Chapter 7 Bankruptcy in Maryland and DC
What You Should Know About How to File for Chapter 7 Bankruptcy in Maryland or Washington DC
Are you afraid to open your credit card statement because you are delinquent on several payments and the late fees are piling up? Are you in danger of having your paycheck garnished or is it being garnished right now? Do you cringe when the phone rings because you know it is a harassing creditor?
At the Law Firm of Kevin D. Judd, our Maryland and Washington DC Chapter 7 bankruptcy lawyer can provide you with workable options to stop creditor harassment and eliminate your debt. We can help you relieve yourself from overbearing debt and give you a fresh start.
Eliminate Your Debt and Get on the Path to Financial Freedom
Although new bankruptcy laws have made it more difficult to file for Chapter 7 bankruptcy, it is still possible for many people. Bankruptcy attorneys can evaluate your situation to see whether bankruptcy will help you and your family to eliminate your debt and stop garnishments.
Chapter 7 Bankruptcy Explained
When you file bankruptcy, you receive an “automatic stay” that prevents creditors from taking any further collection activity. You will then work with your bankruptcy attorney to differentiate between your dischargeable debts and your non-dischargeable debts. Although non-dischargeable debts cannot be eliminated, eliminating the dischargeable debt reduces your financial burden, allowing you to pay for the non-dischargeable debts.
- Dischargeable debts: Include credit cards, medical bills, and judgments.
- Non-dischargeable debts: Include student loans, taxes within the previous three years, alimony support payments, child support payments, and criminal restitution.
What Is the Chapter 7 Means Test?
The Bankruptcy Abuse Prevention and Consumer Protection Act added a means test requirement for Chapter 7 bankruptcy. The means test sets an income requirement for Chapter 7 bankruptcy filers. If you have to take the means test, then it will take your income, family size and expenses into account.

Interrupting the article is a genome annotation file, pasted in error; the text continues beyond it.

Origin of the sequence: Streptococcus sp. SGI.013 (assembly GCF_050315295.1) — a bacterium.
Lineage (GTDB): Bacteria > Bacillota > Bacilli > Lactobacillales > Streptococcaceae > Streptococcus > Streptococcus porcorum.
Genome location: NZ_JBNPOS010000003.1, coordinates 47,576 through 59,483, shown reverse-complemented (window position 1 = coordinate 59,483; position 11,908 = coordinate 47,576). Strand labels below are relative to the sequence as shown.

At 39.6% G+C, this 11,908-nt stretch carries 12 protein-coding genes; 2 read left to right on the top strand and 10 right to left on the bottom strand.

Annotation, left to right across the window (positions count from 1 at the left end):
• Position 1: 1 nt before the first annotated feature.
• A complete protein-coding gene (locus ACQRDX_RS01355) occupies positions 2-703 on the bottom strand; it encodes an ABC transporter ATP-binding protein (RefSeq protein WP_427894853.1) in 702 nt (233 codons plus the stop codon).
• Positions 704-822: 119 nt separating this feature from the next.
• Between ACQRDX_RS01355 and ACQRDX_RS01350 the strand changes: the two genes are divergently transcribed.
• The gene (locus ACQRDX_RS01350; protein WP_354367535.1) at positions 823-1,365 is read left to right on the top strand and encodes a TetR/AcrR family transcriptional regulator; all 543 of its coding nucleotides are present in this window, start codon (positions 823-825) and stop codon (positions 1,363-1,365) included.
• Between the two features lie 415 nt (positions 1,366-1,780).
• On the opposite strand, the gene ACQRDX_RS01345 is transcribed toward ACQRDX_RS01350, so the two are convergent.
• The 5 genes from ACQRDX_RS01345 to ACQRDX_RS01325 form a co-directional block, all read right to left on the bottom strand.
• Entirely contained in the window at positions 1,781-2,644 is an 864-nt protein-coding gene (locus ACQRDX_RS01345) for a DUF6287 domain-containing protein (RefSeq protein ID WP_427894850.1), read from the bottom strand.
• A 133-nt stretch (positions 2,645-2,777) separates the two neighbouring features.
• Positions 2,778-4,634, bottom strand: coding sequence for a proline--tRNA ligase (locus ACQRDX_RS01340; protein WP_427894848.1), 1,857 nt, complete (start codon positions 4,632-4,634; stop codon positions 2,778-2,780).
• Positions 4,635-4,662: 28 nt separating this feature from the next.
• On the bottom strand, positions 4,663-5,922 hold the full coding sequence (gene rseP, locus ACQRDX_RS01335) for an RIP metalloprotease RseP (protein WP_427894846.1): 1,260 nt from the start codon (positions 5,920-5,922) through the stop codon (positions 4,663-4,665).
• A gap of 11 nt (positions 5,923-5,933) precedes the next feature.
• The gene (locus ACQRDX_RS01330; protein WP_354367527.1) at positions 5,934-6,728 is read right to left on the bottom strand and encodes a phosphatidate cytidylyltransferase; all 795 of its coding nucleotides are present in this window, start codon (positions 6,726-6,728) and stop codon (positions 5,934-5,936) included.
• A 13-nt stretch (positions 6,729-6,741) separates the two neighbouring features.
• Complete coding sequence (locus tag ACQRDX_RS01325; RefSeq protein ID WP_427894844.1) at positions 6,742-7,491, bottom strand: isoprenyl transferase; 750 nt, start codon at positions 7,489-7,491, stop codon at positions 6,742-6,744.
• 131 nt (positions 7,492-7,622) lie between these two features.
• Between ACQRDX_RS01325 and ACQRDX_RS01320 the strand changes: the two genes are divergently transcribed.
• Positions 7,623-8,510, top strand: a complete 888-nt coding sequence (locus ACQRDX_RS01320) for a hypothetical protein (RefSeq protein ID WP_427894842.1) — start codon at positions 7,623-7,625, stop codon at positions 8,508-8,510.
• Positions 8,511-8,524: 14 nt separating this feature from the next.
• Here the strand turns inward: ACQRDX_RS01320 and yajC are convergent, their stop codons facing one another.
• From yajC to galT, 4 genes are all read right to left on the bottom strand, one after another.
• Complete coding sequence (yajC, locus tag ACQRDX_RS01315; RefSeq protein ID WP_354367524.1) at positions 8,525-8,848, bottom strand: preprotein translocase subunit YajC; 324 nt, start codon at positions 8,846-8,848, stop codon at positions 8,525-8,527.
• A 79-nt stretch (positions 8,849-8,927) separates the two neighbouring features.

There are two steps to the means test. Only filers who are below the median income for their state have to take the second part of the Means Test. Everyone below this threshold passes automatically.
- Step 1. Check to see if your household income is below the state’s median. If it is below the median, then you passed the means test and may be able to file for Chapter 7 bankruptcy.
- Step 2. Identify your allowable expenses over the past six months. Your rent, groceries, medical bills and other expenses may factor into the second part of the means test. Any amount left over is your disposable income. Whether it is sufficient to pay off your debts determines whether you pass the means test. It is important to be as thorough as possible during this step.
If a filer does not qualify for Chapter 7 bankruptcy, he or she may qualify for Chapter 13 bankruptcy. Unlike a Chapter 7 bankruptcy, you pay back your debts through a three-to-five-year repayment plan in a Chapter 13 bankruptcy. At the end of the repayment plan, you receive a discharge on certain debts.
What Are Chapter 7 Bankruptcy Exemptions?
In a Chapter 7 bankruptcy, your nonexempt assets are liquidated to satisfy your debts. Nonexempt assets are assets that you must include in your bankruptcy case. Exempt assets are assets you can exclude from your case. In Maryland, you can use state exemptions if you have lived in the state for two years. Exempt property in Maryland may include tools of the trade for a job, household goods or certain retirement accounts.
In DC, you can use either federal or state bankruptcy exemptions. You could choose whichever is most advantageous for your situation. DC is known for having an extremely generous homestead exemption, where you can exempt 100 percent of your current home’s equity. There are also exemptions for household goods, such as furnishings and appliances.
Our DC and Maryland bankruptcy attorney can answer any questions you have about DC or Maryland bankruptcy exemptions.
Is Chapter 7 Bankruptcy Right for Me?
Chapter 7 bankruptcies are the most common form of bankruptcy among consumers. The most common causes for consumer bankruptcy include:
- Large medical expenses or other unexpected expenses
- Over-extended credit
Partnerships, sole proprietorships and corporations also have Chapter 7 eligibility. However, this form of bankruptcy is less common amongst business entities because, following liquidation, the business must dissolve. Many businesses wishing simply to reorganize debt obligations while continuing operations often file for Chapter 11 bankruptcy instead.
While your level of debt may tempt you to file for bankruptcy, there are negative aspects to filing for bankruptcy, such as a decreased credit score and difficulty obtaining loans in the future, that you must consider when making the decision whether to claim bankruptcy. A Chapter 7 filing is often appropriate in circumstances where the debtor:
- Earns less than the median income for his or her geographical region
- Does not have a steady flow of income
- Has very little non-exempt assets
- Owes a large amount of debt that cannot feasibly be repaid within a reasonable period of time
For more information on alternatives to bankruptcy, see “Alternatives to Chapter 7 Bankruptcy.”